From: "argosy282001" <jamieswallow@h...>
Date: Wed May 22, 2002 10:05 am
Subject: Argosy restoration


Hi everyone. For those of you who are interested, (or may remember), I have finished the total restoration of my 1976 28' Argosy. It took 9 1/2 months, (8 1/2 of work...one month of not being able to get to it), but it's done. I had the opportunity to test all the systems on our recent long weekend, the Victoria Day weekend, and everything wasfine.If you feel like it, all the pics covering the restoration are on theweb at www.angelfire.com/ns2/argosy. Feel free to look around andcomment.

Thanks for all the info I gathered as a "lurker" while working on my project.

Jamie
'76 28' Argosy
'95 Chev extended cab

Rick 06-04-2002 08:15 PM

Will,
Don't be surprised at what you find with the steel structure when you get the floor off. I am in the process of the same thing on my '68 Overlander. I took the floor out section by section using both an angle grinder and demolition saw to the bolts, fabricated plastic spacers where the shell met the frame & installed bolts to hold everything together shell to frame. Now I've got just a shell on a frame, and I can work on everything from the top down. What I did find, and you may as well, is a goood bit of rust damage in the bath areas. I had to weld new support members to the frame and reinforce several others.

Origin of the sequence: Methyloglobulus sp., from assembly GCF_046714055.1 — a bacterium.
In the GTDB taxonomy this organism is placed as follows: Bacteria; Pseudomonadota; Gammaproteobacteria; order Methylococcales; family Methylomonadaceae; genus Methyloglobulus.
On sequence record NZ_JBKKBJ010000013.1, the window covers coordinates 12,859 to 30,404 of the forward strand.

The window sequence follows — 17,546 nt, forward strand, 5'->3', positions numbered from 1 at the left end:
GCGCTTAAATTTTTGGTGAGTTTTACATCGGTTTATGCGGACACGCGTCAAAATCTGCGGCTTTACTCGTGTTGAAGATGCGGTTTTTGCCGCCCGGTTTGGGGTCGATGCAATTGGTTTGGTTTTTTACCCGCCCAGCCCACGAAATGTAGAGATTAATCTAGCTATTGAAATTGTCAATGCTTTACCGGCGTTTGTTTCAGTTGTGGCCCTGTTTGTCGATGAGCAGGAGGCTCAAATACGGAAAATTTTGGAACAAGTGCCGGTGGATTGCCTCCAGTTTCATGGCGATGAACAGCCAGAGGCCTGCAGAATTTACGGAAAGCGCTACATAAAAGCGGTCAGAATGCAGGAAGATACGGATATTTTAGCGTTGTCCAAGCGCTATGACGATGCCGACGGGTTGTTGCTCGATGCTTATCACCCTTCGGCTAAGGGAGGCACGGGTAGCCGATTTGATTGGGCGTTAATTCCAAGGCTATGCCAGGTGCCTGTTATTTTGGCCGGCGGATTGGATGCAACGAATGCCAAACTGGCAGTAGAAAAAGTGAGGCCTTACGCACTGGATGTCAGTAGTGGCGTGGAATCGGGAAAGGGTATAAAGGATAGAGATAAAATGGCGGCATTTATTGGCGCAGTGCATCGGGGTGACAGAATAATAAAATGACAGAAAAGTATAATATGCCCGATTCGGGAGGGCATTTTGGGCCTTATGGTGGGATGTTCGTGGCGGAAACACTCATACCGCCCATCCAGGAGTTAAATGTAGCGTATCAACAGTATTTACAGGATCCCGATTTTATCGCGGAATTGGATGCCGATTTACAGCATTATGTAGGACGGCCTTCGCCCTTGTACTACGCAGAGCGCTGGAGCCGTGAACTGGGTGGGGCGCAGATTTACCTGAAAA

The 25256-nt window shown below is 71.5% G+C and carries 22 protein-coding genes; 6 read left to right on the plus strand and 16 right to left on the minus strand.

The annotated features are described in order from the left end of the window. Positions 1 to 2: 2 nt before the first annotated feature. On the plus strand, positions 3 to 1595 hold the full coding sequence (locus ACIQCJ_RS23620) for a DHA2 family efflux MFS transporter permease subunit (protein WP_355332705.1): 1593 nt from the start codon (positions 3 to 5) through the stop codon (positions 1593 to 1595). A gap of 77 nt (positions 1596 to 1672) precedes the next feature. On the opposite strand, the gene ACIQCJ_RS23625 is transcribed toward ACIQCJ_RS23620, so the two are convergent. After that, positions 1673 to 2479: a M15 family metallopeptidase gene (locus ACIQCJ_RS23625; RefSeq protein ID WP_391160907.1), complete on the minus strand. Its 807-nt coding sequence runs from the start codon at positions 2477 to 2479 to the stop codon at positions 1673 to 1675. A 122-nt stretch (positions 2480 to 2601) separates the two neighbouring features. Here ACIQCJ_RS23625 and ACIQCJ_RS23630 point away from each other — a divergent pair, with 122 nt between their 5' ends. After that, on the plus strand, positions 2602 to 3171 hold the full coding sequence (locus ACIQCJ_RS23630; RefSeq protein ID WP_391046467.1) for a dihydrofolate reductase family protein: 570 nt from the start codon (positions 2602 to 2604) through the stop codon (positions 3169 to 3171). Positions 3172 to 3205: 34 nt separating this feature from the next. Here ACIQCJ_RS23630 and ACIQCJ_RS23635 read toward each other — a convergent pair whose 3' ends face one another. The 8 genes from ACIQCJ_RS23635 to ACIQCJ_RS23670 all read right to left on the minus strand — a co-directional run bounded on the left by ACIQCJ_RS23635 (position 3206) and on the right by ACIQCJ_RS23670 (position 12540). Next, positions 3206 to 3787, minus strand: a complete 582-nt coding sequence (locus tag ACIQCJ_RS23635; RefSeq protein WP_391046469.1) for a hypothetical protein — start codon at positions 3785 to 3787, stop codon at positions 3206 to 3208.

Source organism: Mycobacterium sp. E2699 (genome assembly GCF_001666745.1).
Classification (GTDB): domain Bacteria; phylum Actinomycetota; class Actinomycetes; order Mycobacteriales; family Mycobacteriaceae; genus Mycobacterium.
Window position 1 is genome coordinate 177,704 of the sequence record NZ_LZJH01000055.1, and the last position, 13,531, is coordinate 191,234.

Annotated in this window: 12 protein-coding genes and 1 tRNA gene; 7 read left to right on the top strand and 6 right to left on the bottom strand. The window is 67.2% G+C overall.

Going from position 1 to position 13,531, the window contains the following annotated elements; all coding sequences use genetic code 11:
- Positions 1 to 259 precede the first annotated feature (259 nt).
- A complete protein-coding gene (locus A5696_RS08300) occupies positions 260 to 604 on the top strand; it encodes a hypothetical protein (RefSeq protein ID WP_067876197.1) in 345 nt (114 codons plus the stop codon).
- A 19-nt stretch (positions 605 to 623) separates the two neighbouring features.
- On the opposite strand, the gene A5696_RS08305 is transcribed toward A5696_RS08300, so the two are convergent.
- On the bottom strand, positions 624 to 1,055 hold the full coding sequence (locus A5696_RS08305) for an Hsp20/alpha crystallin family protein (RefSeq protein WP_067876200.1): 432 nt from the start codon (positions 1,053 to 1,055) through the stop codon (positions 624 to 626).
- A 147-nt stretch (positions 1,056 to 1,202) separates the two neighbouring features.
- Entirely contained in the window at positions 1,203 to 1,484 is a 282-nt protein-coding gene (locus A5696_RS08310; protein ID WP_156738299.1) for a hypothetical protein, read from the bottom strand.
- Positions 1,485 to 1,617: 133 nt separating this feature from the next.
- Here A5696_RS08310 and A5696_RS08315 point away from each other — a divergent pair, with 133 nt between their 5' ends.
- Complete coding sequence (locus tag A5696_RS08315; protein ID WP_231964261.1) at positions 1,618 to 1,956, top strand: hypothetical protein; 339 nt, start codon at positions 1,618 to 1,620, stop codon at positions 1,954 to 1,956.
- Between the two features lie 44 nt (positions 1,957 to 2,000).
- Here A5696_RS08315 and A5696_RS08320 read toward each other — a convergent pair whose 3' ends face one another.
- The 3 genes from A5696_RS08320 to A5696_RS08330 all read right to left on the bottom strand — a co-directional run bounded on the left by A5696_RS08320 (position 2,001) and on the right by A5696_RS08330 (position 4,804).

It's not an extremely hard project - just very time consuming. Above all, be careful as stated before! Keep us posted!

PWDF4 02-01-2005 04:21 PM

Shell Removal
 
I REPLACED THE ENTIRE FLOOR ON MY 69-18' CARAVEL. I DID THIS WITHOUT REMOVING THE SHELL. IT WAS VERY TIME CONSUMING BUT I DID THE JOB SOLO. I CUT THE ROTTEN PLYWOOD OUT ABOUT 25% AT A TIME. I JACKED UP THE SIDES AND CUT THE BOLTS WITH A CUT OFF TOOL IN MY 4 1/2" GRINDER. THEN I REPLACED THE FLOOR WITH POLYBOARD 1 SHEET AT A TIME. I MADE A TEMPLATE OUT OF HEAVY PAPER. I HAD TO REMOVE THE BELLY PAN TO DO THIS. THE ONLY PROBLEM WITH REMOVING WAS THAT THERE WERE ABOUT 50-100 RIVETS TO DRILL OUT. I'M NOW IN THE PROCESS OF REWIRING AND REPLUMBING MY CAMPER. BECAUSE THE POLYBOARD WAS NOT AS RIGID AS THE PLYWOOD, I HAD TO WELD 2" CHANNEL IRON INSIDE THE FRAME. IF YOU NEED PICTURES OR ANY FURTHER INFORMATION, PLEASE E-MAIL ME AT PWDF4@AOL.COM

malconium 02-03-2005 02:08 PM

Floor techniques...
 
Will,